I was just at a conference where one of the presenters said “IT should no longer be considered a cost center” He did not mean that IT departments should directly bring in revenue but should be considered more of an investment center in the same way R&D is. This means we need our IT departments to have a more strategic role because decisions by IT professionals will have an impact on profitability of the organizations.
This concept really made me think about how IT has been changing in the last few years. In most of the engagements I have had with companies about improving process and how to best leverage the technology they already have, there has been a strong representation from the IT department. IT could previously be considered a cost center required to support business goals but nowadays they have an important seat at the strategic business table in a growing number of companies.
The old IT department
I think most of us have been around long enough to remember when IT was simply the keeper of all things related to technology. They had the power to divvy out resources however they saw fit. They determined what you had available, when it was available and for how long. Resources were considered a scarcity and therefore valued as much as gold. In some companies this may have caused some inefficiencies because the resources were not always provided in priority of what would produce the highest business value.
The New IT department
I see two main changes in IT departments in the last few years. The first is that the majority of the IT management of software systems, the installation of software, managing/scheduling updates, patches, and the purchase of new workstations/servers, etc. is managed either by a dedicated subset of the IT team or by a 3rd party IT company. The second change is that IT workers are becoming more knowledgeable about the company’s business and therefore can contribute to how the company can use technology to achieve their goals at a high level.
Both of these changes are necessary for how we work in today’s world. Technology is a great thing but it also can make our lives miserable if not implemented properly or possibly by using the absolutely wrong technology. Having IT staff involved more in the business side means they will be able to contribute their expertise on how or even what technology can be used. Also with so much buzz around new technology (Cloud, 3D Printing, IoT, material development, social collaboration, gamification, machine learning, laser scanning, augmented reality, etc.) they will have a good sense if the maturity of the new technology will meet the expectations or meet business requirements.
Transitioning to new IT department
Transitioning from the old model to the new model is not always a smooth transition from my experience. The skills required in the old model are quite different than in the new model. Amongst other things, the new model will require a better understanding of your company’s business. You will need to understand what and why (not just how) information flows between applications and departments.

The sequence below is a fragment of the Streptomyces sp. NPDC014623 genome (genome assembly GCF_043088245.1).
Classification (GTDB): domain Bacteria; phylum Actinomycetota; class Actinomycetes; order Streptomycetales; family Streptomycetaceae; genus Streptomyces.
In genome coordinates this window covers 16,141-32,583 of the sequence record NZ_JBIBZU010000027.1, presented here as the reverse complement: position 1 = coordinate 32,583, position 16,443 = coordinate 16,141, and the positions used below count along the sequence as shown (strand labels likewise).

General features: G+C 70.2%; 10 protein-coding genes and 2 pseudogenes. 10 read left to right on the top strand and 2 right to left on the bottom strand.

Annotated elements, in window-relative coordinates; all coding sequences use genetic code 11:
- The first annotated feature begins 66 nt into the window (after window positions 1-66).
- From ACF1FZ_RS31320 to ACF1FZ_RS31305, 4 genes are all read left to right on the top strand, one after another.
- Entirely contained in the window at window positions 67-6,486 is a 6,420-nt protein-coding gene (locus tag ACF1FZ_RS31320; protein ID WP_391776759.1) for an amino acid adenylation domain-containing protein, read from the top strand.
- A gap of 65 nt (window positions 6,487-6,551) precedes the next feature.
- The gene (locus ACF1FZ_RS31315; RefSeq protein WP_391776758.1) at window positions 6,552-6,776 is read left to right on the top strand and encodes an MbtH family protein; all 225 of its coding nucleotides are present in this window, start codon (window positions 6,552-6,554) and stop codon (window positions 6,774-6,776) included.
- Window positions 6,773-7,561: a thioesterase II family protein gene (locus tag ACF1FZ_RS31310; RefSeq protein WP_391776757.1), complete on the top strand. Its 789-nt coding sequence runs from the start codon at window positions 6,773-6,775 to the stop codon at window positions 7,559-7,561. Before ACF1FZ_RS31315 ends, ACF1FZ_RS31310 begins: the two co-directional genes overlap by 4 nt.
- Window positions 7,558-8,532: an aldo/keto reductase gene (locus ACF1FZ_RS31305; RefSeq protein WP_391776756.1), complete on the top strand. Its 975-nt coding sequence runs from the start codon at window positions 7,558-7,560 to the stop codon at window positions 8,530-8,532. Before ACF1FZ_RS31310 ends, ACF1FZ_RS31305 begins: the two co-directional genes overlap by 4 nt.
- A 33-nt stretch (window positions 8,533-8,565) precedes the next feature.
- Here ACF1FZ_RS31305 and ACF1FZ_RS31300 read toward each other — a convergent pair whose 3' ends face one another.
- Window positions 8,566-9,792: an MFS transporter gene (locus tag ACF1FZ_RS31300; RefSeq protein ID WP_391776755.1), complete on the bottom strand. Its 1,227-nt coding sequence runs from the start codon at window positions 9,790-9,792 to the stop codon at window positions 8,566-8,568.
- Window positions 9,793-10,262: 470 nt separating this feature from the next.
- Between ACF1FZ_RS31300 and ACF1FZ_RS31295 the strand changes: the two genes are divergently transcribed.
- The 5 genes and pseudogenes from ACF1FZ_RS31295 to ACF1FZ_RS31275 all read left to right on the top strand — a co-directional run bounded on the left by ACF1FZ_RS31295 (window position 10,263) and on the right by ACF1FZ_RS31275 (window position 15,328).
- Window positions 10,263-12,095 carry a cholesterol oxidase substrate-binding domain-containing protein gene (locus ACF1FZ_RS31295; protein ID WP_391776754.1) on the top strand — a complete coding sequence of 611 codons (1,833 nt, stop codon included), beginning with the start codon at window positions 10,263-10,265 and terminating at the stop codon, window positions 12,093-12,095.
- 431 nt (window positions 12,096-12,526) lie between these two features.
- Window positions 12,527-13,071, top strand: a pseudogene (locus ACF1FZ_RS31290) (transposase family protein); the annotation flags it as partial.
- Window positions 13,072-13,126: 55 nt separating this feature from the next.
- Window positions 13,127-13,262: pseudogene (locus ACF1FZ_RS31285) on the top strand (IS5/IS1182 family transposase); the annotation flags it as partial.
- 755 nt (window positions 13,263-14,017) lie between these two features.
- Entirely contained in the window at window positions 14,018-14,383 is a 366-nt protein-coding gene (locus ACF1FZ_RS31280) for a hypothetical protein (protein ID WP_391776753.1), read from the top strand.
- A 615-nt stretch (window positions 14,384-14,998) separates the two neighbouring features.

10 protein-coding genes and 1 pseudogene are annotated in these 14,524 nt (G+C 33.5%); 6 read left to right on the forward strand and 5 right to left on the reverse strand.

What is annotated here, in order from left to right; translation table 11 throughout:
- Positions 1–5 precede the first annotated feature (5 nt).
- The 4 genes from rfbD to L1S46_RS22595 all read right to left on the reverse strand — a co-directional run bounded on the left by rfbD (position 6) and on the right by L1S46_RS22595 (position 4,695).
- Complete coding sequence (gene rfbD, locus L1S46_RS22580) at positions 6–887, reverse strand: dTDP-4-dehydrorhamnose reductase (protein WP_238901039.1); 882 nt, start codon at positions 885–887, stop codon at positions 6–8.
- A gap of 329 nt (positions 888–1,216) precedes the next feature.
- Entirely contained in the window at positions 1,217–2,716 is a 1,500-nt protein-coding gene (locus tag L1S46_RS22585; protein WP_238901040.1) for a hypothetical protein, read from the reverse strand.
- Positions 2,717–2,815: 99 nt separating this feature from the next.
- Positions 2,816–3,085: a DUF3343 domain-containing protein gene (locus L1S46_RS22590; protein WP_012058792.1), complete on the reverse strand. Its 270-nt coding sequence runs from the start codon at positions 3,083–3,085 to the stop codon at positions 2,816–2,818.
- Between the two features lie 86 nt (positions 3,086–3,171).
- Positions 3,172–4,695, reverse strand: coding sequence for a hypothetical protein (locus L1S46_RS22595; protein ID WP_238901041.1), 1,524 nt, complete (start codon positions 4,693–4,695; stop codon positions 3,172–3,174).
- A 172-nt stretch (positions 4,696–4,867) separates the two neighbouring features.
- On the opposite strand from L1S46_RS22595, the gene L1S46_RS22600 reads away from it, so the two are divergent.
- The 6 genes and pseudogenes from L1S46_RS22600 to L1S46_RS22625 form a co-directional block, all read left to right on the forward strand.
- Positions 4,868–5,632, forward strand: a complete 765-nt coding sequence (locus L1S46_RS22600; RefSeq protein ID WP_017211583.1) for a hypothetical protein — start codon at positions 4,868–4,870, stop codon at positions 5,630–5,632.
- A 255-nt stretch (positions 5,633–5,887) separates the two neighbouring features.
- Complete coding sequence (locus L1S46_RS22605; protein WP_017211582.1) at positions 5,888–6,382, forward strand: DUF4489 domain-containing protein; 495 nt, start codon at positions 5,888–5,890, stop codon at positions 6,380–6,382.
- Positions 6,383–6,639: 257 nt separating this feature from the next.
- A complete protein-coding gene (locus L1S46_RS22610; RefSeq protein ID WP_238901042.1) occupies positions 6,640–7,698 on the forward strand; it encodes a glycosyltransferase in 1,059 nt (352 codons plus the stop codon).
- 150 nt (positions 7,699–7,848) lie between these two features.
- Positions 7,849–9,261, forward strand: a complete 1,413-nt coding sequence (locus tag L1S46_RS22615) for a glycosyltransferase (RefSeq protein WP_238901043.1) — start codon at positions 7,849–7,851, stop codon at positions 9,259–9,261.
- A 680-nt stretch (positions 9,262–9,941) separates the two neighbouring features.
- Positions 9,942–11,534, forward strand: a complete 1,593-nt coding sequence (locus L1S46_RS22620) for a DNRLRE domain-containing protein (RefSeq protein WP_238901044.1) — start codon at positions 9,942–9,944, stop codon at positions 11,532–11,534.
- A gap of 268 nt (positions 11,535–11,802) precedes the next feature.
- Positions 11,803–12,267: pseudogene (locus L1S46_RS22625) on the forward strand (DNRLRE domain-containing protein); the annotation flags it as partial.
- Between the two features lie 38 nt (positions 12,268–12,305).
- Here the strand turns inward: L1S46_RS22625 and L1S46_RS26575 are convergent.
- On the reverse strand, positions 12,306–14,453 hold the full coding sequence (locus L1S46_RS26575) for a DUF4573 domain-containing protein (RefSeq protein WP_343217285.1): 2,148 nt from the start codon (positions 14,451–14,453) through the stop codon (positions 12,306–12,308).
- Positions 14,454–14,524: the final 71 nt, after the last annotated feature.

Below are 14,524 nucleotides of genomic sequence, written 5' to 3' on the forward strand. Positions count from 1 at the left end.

These new requirements for IT personnel are shaking some organizations’ IT departments. To be an IT professional in this type of organization no longer requires the same skills. The biggest shift I have seen has been at VP and director levels and is slowing moving to the rest of the organization.
Since all organizations depend on optimizing technology to be competitive, it is no wonder that the need for technology experts at the strategy business table is a key requirement. Technology used to be just an enabler but now it is integral and is at the foundation of what we all do.
The requirements of our IT professionals are changing as our dependency on technology increases and the rate of change of disruptive technology increases exponentially.
Having IT professionals that have a seat and a voice at the strategic business roundtable is becoming the norm. IT professionals will need to evolve their skills from only revolving around technology and more to understanding the intersection of business and technology.
Bull’s eye, Denis !
“to understand what and why (not just how) information flows between applications and departments”
is really the key and, if i might add, to think along those lines distinguishes between the managers with a vision and those who do not.
Moreover, i totally subscribe to
“Technology used to be just an enabler but now it is integral and is at the foundation of what we all do.
The requirements of our IT professionals are changing as our dependency on technology increases and the rate of change of disruptive technology increases exponentially.”,
and have taken to expanding the above into the fact that no one person can control technology in general any longer: then, the one with a vision imagines what needs doing and the several who control the various components of the technology tapestry figure out how to do it.
In the end, for those who capture the essentials, it is a never ending, mutually endowing process of growth.